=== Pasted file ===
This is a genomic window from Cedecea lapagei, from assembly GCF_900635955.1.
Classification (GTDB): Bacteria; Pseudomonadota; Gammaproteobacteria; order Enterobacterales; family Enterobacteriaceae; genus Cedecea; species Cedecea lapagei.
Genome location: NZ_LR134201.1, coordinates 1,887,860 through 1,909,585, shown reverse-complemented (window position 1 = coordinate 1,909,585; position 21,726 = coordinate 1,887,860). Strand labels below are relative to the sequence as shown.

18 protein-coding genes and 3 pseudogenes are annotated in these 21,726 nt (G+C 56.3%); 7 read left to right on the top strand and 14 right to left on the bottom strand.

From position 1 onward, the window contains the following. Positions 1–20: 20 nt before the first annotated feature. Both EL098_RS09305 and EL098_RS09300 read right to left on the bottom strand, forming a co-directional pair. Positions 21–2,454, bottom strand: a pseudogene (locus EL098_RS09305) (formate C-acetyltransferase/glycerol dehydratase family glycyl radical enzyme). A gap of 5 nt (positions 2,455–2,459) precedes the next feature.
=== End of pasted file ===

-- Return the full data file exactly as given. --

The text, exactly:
This is a genomic window from Cedecea lapagei, from assembly GCF_900635955.1.
Classification (GTDB): Bacteria; Pseudomonadota; Gammaproteobacteria; order Enterobacterales; family Enterobacteriaceae; genus Cedecea; species Cedecea lapagei.
Genome location: NZ_LR134201.1, coordinates 1,887,860 through 1,909,585, shown reverse-complemented (window position 1 = coordinate 1,909,585; position 21,726 = coordinate 1,887,860). Strand labels below are relative to the sequence as shown.

18 protein-coding genes and 3 pseudogenes are annotated in these 21,726 nt (G+C 56.3%); 7 read left to right on the top strand and 14 right to left on the bottom strand.

From position 1 onward, the window contains the following. Positions 1–20: 20 nt before the first annotated feature. Both EL098_RS09305 and EL098_RS09300 read right to left on the bottom strand, forming a co-directional pair. Positions 21–2,454, bottom strand: a pseudogene (locus EL098_RS09305) (formate C-acetyltransferase/glycerol dehydratase family glycyl radical enzyme). A gap of 5 nt (positions 2,455–2,459) precedes the next feature.